Each child then played a game. In this game, the child had to share chocolate coins with another child whom he or she did not know. In Figure 2A, you can see that the child could choose between option 1 and option 2. Option 1 is selfish and option 2 is prosocial, because in option 1, the child gets more chocolate coins himself/herself than the other child. In option 2, the other child gets the same number of chocolate coins. Most children chose option 2 and shared with the other child. Here, it is easy to share, because you do not lose any chocolate yourself when you share. In option 1, there is only one chocolate coin, but in option 2, there is an additional second coin available for sharing with the other child.
In Figure 2B, the decision is more difficult. You can see that you can share with the other child. But, as it happens in real life, the same number of coins is available (in this case, two) whether you share or not. This means that you get fewer chocolate coins yourself if you share. Would children still share their chocolate if they lose chocolate themselves? Some children still shared. Who were they? Those were the children with a high score of prosocial values. The higher the children’s scores of prosocial values, the more they shared in situations like this. This means that our values guide our behavior in situations that come with some costs to ourselves. When there are no costs, most people will happily share—it is easy. But when we have to make difficult decisions, that’s when values matter.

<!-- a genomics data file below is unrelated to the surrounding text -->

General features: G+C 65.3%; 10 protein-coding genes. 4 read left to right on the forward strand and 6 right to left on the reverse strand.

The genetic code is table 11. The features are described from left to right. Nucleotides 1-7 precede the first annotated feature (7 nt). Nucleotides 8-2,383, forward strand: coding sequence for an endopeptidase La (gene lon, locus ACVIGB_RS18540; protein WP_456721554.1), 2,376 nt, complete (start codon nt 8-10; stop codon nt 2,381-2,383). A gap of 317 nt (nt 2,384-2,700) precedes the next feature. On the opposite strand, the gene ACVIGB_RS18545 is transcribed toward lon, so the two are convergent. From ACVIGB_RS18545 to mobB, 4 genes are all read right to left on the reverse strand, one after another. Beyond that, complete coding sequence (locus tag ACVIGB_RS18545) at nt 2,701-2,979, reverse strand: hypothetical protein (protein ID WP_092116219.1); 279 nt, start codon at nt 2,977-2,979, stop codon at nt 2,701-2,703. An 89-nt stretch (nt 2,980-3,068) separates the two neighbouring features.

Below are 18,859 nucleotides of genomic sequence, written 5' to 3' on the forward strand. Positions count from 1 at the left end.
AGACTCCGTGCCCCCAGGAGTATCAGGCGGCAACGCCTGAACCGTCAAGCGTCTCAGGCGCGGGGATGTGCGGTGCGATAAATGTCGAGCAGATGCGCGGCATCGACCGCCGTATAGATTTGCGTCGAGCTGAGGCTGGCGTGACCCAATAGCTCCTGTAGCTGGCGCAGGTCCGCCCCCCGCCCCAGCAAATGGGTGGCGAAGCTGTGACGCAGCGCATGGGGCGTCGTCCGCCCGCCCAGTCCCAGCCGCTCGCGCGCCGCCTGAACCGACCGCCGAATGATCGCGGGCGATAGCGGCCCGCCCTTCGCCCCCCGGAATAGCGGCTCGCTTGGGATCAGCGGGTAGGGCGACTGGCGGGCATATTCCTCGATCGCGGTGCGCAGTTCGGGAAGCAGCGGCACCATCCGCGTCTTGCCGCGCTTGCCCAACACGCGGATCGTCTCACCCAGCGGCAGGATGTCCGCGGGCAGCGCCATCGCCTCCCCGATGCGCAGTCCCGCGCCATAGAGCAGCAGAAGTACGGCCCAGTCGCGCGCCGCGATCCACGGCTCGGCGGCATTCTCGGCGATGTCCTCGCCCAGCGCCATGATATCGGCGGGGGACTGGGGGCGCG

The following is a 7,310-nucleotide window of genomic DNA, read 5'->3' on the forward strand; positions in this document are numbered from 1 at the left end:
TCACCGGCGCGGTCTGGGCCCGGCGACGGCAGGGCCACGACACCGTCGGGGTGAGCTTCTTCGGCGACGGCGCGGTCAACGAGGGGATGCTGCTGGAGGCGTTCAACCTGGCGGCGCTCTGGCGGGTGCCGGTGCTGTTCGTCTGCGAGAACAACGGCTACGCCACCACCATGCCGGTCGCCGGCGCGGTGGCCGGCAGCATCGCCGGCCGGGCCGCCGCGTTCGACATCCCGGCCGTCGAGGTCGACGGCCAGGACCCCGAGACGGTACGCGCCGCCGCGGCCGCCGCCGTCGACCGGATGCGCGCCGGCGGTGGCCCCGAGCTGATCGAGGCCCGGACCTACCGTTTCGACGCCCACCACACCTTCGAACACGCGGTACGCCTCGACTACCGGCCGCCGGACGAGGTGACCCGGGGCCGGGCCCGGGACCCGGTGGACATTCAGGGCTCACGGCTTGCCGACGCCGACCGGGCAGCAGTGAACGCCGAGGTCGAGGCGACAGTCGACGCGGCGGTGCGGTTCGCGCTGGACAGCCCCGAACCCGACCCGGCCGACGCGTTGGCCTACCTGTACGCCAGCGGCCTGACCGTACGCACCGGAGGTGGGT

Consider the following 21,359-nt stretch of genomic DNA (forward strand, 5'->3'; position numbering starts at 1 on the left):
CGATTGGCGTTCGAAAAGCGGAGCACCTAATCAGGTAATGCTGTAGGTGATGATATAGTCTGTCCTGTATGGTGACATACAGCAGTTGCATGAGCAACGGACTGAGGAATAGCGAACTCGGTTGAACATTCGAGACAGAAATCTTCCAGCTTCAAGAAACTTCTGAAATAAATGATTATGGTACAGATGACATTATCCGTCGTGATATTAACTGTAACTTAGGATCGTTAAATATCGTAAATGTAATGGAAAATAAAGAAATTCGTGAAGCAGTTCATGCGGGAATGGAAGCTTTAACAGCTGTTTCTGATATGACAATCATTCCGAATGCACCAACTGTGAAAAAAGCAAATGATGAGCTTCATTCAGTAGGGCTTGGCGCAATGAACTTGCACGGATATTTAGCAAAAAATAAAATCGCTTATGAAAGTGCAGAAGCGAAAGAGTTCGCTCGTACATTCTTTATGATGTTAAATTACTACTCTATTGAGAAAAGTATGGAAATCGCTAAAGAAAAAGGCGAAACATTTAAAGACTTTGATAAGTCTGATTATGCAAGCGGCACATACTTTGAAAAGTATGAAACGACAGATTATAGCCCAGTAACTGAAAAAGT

We have seen that our values guide us in life, because they express what we find important. When we study values around the world, we find hundreds of them. But scientists have found that there are only ten basic values. Some of these values are about helping and supporting others, while some values are about being powerful and successful. Some values are about being safe and following rules and traditions, while other values are about experiencing adventures, having fun, and making decisions of our own. This is shown in the circle of values. Children have values too! Children can talk about what is important to them in life, and their values also guide what they do. We had a look at an experiment with chocolate coins to show this.
Find Out More About Your Values!
Now it is your turn: What are your values? What do you find important in life? What is not important to you? Test your values!